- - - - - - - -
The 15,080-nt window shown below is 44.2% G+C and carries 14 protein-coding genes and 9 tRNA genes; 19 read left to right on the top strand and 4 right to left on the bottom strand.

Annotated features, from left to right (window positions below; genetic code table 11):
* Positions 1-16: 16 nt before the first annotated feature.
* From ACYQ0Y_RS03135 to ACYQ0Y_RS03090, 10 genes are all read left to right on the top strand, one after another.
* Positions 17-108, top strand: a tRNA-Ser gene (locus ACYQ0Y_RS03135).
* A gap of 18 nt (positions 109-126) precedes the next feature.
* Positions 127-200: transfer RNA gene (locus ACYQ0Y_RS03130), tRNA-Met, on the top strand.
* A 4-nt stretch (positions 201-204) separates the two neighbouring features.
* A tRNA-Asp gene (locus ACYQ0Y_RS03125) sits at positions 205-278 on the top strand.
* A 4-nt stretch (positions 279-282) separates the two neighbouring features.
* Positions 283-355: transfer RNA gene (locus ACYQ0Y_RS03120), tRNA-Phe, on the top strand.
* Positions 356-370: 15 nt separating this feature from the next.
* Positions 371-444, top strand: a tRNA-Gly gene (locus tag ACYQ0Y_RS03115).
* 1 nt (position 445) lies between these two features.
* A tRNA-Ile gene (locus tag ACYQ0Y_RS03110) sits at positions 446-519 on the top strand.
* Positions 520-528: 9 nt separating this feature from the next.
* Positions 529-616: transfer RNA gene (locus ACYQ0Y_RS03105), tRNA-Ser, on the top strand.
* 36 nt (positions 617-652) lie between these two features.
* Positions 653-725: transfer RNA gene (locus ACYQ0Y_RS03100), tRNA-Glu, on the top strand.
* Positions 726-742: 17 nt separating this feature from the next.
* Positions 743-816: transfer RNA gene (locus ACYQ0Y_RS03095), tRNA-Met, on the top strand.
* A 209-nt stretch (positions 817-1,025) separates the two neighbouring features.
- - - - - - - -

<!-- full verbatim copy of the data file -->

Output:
The 15,080-nt window shown below is 44.2% G+C and carries 14 protein-coding genes and 9 tRNA genes; 19 read left to right on the top strand and 4 right to left on the bottom strand.

Annotated features, from left to right (window positions below; genetic code table 11):
* Positions 1-16: 16 nt before the first annotated feature.
* From ACYQ0Y_RS03135 to ACYQ0Y_RS03090, 10 genes are all read left to right on the top strand, one after another.
* Positions 17-108, top strand: a tRNA-Ser gene (locus ACYQ0Y_RS03135).
* A gap of 18 nt (positions 109-126) precedes the next feature.
* Positions 127-200: transfer RNA gene (locus ACYQ0Y_RS03130), tRNA-Met, on the top strand.
* A 4-nt stretch (positions 201-204) separates the two neighbouring features.
* A tRNA-Asp gene (locus ACYQ0Y_RS03125) sits at positions 205-278 on the top strand.
* A 4-nt stretch (positions 279-282) separates the two neighbouring features.
* Positions 283-355: transfer RNA gene (locus ACYQ0Y_RS03120), tRNA-Phe, on the top strand.
* Positions 356-370: 15 nt separating this feature from the next.
* Positions 371-444, top strand: a tRNA-Gly gene (locus tag ACYQ0Y_RS03115).
* 1 nt (position 445) lies between these two features.
* A tRNA-Ile gene (locus tag ACYQ0Y_RS03110) sits at positions 446-519 on the top strand.
* Positions 520-528: 9 nt separating this feature from the next.
* Positions 529-616: transfer RNA gene (locus ACYQ0Y_RS03105), tRNA-Ser, on the top strand.
* 36 nt (positions 617-652) lie between these two features.
* Positions 653-725: transfer RNA gene (locus ACYQ0Y_RS03100), tRNA-Glu, on the top strand.
* Positions 726-742: 17 nt separating this feature from the next.
* Positions 743-816: transfer RNA gene (locus ACYQ0Y_RS03095), tRNA-Met, on the top strand.
* A 209-nt stretch (positions 817-1,025) separates the two neighbouring features.